I'm not one to usually let people into my inner life -- not that I don't want to, it's just that historically I've found that people don't know what to do with the unfiltered me. As a result most people see me as a quiet or private person. Tonight, however, I've decided to let you get a peek into my inner life. Not a full exposure, mind you, just a peek.
One of my biggest struggles in life revolves around whether I'm likable or lovable. What does a broken person have to offer the world or God anyway? This has been a struggle of mine since childhood. During my childhood, I distinctly remember asking God to take me away from my family and put me in a family that was kind, supportive and loving; rather than one that was abusive and critical. I remember crying at night and through my tears praying this prayer for weeks. And finally one night, I asked God to do it or I wouldn't believe in him any more. He didn't do it, and I quit praying. I didn't really quit believing in God, but I certainly felt abandoned and unloved by him.
One of the bright spots in my childhood was my grandmother, Grandma was what I called her. She loved Jesus, and she loved me. I don't once remember her raising her voice to me, or ever even saying no to anything I asked (although I must say that the most outrageous thing I ever asked was to eat cereal for dinner). My mom tells me that she did spank me once when I was 2 for cleaning the fake snow off the windows she had just sprayed on. Apparently I thought she was cleaning the windows and was trying to help her. When she figured out that I thought I was helping, she was devastated. Whenever I would come to visit she would include me in her hobbies; she taught me how to pour, fire and paint ceramics, she let me 'play' her piano, and she let me help in the kitchen. She was a Sunday school teacher, and she would often practice her lesson (flanelgraph and all) on me. I never outgrew going to Grandma's because of the love that she showed me. She died when I was 17, and it was her display of love that brought me back to God. So in one sense, you might say that my coming to faith is unusual. I didn't come to faith by fear of hell, but by love. One peculiar thing that I was told later in life was that my Grandma treated me differently than other grandchildren. She wasn't mean to the others, but she didn't spend the kind of time with them or show them love like she did me. I couldn't figure that out, until tonight; more on that in a minute.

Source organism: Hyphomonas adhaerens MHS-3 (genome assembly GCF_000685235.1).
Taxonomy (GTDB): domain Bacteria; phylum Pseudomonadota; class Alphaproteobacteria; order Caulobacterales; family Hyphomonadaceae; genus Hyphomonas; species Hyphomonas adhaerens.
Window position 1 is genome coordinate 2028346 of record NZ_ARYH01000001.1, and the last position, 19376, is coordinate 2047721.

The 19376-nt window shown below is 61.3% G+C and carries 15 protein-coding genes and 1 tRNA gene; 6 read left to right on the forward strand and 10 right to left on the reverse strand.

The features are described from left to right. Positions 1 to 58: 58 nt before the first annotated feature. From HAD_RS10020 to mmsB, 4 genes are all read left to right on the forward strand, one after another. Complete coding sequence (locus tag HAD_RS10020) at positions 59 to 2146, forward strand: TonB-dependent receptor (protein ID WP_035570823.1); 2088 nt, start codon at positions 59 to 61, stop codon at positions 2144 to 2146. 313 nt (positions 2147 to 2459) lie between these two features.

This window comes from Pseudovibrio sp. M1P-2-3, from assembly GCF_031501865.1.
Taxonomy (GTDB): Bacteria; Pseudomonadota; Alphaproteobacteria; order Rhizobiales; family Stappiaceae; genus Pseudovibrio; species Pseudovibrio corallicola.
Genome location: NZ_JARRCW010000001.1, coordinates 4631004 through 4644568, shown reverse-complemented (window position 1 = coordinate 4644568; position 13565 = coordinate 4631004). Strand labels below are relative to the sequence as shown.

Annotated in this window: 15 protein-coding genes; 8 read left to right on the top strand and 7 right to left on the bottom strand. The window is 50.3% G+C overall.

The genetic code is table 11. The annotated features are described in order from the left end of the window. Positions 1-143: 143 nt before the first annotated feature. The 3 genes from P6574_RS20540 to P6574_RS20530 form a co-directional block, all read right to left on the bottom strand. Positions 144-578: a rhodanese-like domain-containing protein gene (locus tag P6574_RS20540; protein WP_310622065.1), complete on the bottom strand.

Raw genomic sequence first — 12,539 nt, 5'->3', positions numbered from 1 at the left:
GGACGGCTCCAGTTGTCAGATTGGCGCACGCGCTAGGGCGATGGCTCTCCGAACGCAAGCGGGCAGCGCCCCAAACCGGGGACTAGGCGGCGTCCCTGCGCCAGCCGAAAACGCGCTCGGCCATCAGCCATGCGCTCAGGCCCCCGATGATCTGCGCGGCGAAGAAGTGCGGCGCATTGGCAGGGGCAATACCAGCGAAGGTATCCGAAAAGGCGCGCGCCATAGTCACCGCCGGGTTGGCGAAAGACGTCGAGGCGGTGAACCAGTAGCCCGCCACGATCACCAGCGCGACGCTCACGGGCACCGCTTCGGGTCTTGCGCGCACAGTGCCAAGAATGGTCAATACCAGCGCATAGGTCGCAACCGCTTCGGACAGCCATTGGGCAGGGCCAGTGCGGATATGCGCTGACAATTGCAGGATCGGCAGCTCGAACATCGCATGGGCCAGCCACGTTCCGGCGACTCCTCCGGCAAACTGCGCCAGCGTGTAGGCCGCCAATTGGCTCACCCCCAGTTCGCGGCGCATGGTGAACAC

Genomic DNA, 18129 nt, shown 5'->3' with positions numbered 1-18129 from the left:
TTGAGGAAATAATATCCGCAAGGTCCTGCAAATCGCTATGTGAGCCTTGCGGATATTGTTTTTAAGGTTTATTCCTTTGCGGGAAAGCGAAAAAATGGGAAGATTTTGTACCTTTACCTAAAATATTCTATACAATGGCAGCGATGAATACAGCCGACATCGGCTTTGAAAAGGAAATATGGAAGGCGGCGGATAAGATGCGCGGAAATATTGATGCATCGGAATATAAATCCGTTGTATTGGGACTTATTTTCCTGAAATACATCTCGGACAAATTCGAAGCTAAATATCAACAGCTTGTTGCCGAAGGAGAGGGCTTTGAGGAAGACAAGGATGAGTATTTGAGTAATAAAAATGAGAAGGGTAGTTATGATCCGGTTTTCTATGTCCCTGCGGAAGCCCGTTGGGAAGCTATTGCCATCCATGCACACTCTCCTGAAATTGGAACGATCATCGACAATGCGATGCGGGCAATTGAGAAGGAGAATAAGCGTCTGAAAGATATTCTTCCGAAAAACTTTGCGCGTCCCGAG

It is hard to try to condense my history to help you understand where I'm coming from, so hopefully sharing all this will make sense to you as an outsider. Anyway, fast-forward to 2006 where I'm in what may be my deepest moment of doubt that I'm loved by God since my childhood. By this time, I've been well trained in religious thinking, and with that thinking comes the idea that if you aren't sinning then life will be good. Life wasn't good, and I'm thinking that I'm a total screw up, my family deserves better, and God must hate me. It was during that time that I stumbled upon the Jake book, and through that Lifestream. You might say that it was a message straight from God to me, once again replacing Fear with Love. In reading the books, and listening to the transition series a huge piece of my own great sadness fell off. And it brought me to a place where I could feel safe enough to ask God to show me how much he loves me.
Still there was that lingering question of abandonment during my childhood. And because of that question, along with some of the traditional teachings on God. It seemed that God had a divided heart toward humanity, and toward me. It's brought to the surface when I hear of a child that is abused, neglected, or killed. And it's brought to the surface every time someone talks about hell or God's 'wrath'. Such events send me into a mild depression, although nothing like I faced in the past. So tonight (after hearing a sermon on Sunday on God's wrath), I was walking in the neighborhood, and I asked God to show me how much he loves me, like I have many times over the past 2 years. After that and some random conversations with God, my mind wandered back to my Grandma and how she had loved me, and how that love brought me back to God. I was wondering why she treated me special, thinking that maybe she was there when my mom examined the impressions of my father's belt on my back. While I was thinking of this God spoke to me. He said, "I asked her to love you with my love." I don't often hear things so clearly, but I clearly heard that (and yes, I blubbered like a baby). God showed me how much he loved me; a love manifested in my Grandma. He showed me I wasn't abandoned after all, and that his heart was never divided. Tonight another large chunk of my own great sadness fell off.